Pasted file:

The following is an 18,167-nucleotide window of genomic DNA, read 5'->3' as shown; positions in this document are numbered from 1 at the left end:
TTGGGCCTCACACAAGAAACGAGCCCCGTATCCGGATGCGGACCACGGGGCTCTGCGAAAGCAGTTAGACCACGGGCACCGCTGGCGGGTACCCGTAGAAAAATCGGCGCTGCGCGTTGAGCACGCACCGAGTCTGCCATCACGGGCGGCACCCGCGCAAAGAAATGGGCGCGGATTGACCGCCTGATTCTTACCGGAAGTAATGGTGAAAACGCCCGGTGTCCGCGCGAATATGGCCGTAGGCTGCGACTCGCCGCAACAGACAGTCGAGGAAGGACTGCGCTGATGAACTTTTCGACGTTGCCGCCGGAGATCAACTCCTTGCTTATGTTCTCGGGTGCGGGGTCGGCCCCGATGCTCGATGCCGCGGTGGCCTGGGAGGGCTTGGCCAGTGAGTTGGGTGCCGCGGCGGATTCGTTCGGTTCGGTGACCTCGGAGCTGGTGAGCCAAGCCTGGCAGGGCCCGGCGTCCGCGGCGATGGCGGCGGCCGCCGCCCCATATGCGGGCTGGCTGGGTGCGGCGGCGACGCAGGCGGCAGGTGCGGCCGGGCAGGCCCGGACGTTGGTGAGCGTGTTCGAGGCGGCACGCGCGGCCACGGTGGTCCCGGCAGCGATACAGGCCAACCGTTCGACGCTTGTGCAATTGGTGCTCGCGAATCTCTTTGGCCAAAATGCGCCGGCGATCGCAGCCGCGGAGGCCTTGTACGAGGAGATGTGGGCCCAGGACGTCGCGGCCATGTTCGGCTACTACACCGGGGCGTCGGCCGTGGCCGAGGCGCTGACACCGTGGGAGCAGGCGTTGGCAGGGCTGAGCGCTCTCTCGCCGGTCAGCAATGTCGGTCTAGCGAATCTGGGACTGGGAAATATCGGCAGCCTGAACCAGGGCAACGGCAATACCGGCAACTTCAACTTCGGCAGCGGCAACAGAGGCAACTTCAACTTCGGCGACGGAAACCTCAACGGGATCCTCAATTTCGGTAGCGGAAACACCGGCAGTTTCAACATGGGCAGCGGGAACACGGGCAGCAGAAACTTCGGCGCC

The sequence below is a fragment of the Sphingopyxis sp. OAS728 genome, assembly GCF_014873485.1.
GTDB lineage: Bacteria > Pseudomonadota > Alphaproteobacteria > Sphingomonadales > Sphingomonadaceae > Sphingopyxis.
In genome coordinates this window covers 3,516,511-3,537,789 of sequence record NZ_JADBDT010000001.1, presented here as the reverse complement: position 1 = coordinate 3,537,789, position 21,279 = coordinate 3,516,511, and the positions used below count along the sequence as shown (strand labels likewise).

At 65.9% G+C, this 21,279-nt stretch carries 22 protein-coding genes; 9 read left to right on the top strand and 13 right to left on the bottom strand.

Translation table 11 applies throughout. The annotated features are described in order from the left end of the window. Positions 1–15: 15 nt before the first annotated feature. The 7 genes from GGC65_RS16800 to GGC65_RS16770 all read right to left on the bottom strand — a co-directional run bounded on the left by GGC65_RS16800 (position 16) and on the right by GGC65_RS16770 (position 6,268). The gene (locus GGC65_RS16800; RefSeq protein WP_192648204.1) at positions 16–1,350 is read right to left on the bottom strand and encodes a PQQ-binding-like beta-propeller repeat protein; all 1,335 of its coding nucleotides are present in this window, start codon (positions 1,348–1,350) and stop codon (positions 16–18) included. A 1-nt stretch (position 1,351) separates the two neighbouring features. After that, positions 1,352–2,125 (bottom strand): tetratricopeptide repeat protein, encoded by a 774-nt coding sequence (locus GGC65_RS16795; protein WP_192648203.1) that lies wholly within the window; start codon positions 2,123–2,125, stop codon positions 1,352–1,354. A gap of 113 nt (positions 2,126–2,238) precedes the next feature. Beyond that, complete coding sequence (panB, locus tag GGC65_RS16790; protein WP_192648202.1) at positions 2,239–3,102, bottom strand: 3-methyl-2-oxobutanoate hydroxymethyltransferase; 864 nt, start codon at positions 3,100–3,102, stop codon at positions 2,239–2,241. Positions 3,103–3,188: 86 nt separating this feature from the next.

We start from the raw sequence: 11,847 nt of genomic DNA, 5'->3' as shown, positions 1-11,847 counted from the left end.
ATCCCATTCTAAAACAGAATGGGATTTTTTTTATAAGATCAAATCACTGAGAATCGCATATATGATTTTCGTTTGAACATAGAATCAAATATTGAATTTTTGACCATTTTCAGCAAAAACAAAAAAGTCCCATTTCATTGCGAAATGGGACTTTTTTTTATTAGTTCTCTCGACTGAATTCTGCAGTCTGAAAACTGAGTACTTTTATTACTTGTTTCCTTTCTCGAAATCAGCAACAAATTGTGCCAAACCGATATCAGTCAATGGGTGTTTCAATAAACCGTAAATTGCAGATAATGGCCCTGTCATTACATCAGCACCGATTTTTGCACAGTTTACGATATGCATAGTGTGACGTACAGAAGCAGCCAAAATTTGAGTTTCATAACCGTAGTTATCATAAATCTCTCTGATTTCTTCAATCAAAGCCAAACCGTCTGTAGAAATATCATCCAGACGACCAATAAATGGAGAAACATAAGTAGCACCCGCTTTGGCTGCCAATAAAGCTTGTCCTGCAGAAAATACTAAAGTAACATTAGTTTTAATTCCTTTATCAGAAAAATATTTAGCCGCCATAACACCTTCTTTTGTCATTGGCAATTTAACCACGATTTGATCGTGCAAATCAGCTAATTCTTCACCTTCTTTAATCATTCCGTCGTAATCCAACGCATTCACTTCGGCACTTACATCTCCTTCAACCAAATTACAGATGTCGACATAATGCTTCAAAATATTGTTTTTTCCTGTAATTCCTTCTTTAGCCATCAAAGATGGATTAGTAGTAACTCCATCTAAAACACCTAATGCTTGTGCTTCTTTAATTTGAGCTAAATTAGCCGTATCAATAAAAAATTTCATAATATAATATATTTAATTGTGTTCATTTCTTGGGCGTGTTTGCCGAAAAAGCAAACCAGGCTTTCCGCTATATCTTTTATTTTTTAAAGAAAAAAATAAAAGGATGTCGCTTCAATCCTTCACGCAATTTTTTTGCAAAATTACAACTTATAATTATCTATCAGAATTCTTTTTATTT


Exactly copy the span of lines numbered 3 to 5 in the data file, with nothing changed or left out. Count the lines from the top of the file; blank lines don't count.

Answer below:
The sequence below is a fragment of the Sphingopyxis sp. OAS728 genome, assembly GCF_014873485.1.
GTDB lineage: Bacteria > Pseudomonadota > Alphaproteobacteria > Sphingomonadales > Sphingomonadaceae > Sphingopyxis.
In genome coordinates this window covers 3,516,511-3,537,789 of sequence record NZ_JADBDT010000001.1, presented here as the reverse complement: position 1 = coordinate 3,537,789, position 21,279 = coordinate 3,516,511, and the positions used below count along the sequence as shown (strand labels likewise).